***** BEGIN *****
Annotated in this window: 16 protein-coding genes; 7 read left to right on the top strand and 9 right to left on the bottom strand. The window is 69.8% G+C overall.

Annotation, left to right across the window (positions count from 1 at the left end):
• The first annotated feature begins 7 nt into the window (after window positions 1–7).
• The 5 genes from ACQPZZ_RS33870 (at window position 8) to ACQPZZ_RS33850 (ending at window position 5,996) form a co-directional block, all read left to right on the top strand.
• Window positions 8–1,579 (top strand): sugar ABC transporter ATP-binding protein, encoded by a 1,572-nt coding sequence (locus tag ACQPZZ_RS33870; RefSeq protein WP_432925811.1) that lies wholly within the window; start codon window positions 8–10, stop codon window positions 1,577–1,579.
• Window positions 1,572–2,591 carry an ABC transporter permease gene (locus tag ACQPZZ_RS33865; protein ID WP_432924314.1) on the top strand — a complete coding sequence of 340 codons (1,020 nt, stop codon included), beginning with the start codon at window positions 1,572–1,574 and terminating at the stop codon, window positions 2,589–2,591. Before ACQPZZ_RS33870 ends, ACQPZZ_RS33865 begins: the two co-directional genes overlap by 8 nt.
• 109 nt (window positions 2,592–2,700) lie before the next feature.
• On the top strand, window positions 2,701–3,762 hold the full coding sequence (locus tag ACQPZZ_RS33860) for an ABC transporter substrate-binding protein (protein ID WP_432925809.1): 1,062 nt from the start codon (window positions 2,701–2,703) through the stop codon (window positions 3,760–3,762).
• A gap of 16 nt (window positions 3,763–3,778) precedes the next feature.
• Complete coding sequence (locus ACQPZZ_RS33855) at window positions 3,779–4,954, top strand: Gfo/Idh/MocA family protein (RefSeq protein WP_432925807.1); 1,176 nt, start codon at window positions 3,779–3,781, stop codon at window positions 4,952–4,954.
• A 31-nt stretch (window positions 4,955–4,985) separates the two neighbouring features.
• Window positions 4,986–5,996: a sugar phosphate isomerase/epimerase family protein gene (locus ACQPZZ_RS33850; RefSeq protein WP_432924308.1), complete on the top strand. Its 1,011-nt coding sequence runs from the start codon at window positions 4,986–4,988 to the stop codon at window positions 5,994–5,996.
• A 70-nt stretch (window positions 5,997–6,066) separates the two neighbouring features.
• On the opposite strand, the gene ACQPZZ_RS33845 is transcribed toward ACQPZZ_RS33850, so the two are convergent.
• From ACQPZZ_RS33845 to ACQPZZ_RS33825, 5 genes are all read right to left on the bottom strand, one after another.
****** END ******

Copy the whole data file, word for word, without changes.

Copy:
Annotated in this window: 16 protein-coding genes; 7 read left to right on the top strand and 9 right to left on the bottom strand. The window is 69.8% G+C overall.

Annotation, left to right across the window (positions count from 1 at the left end):
• The first annotated feature begins 7 nt into the window (after window positions 1–7).
• The 5 genes from ACQPZZ_RS33870 (at window position 8) to ACQPZZ_RS33850 (ending at window position 5,996) form a co-directional block, all read left to right on the top strand.
• Window positions 8–1,579 (top strand): sugar ABC transporter ATP-binding protein, encoded by a 1,572-nt coding sequence (locus tag ACQPZZ_RS33870; RefSeq protein WP_432925811.1) that lies wholly within the window; start codon window positions 8–10, stop codon window positions 1,577–1,579.
• Window positions 1,572–2,591 carry an ABC transporter permease gene (locus tag ACQPZZ_RS33865; protein ID WP_432924314.1) on the top strand — a complete coding sequence of 340 codons (1,020 nt, stop codon included), beginning with the start codon at window positions 1,572–1,574 and terminating at the stop codon, window positions 2,589–2,591. Before ACQPZZ_RS33870 ends, ACQPZZ_RS33865 begins: the two co-directional genes overlap by 8 nt.
• 109 nt (window positions 2,592–2,700) lie before the next feature.
• On the top strand, window positions 2,701–3,762 hold the full coding sequence (locus tag ACQPZZ_RS33860) for an ABC transporter substrate-binding protein (protein ID WP_432925809.1): 1,062 nt from the start codon (window positions 2,701–2,703) through the stop codon (window positions 3,760–3,762).
• A gap of 16 nt (window positions 3,763–3,778) precedes the next feature.
• Complete coding sequence (locus ACQPZZ_RS33855) at window positions 3,779–4,954, top strand: Gfo/Idh/MocA family protein (RefSeq protein WP_432925807.1); 1,176 nt, start codon at window positions 3,779–3,781, stop codon at window positions 4,952–4,954.
• A 31-nt stretch (window positions 4,955–4,985) separates the two neighbouring features.
• Window positions 4,986–5,996: a sugar phosphate isomerase/epimerase family protein gene (locus ACQPZZ_RS33850; RefSeq protein WP_432924308.1), complete on the top strand. Its 1,011-nt coding sequence runs from the start codon at window positions 4,986–4,988 to the stop codon at window positions 5,994–5,996.
• A 70-nt stretch (window positions 5,997–6,066) separates the two neighbouring features.
• On the opposite strand, the gene ACQPZZ_RS33845 is transcribed toward ACQPZZ_RS33850, so the two are convergent.
• From ACQPZZ_RS33845 to ACQPZZ_RS33825, 5 genes are all read right to left on the bottom strand, one after another.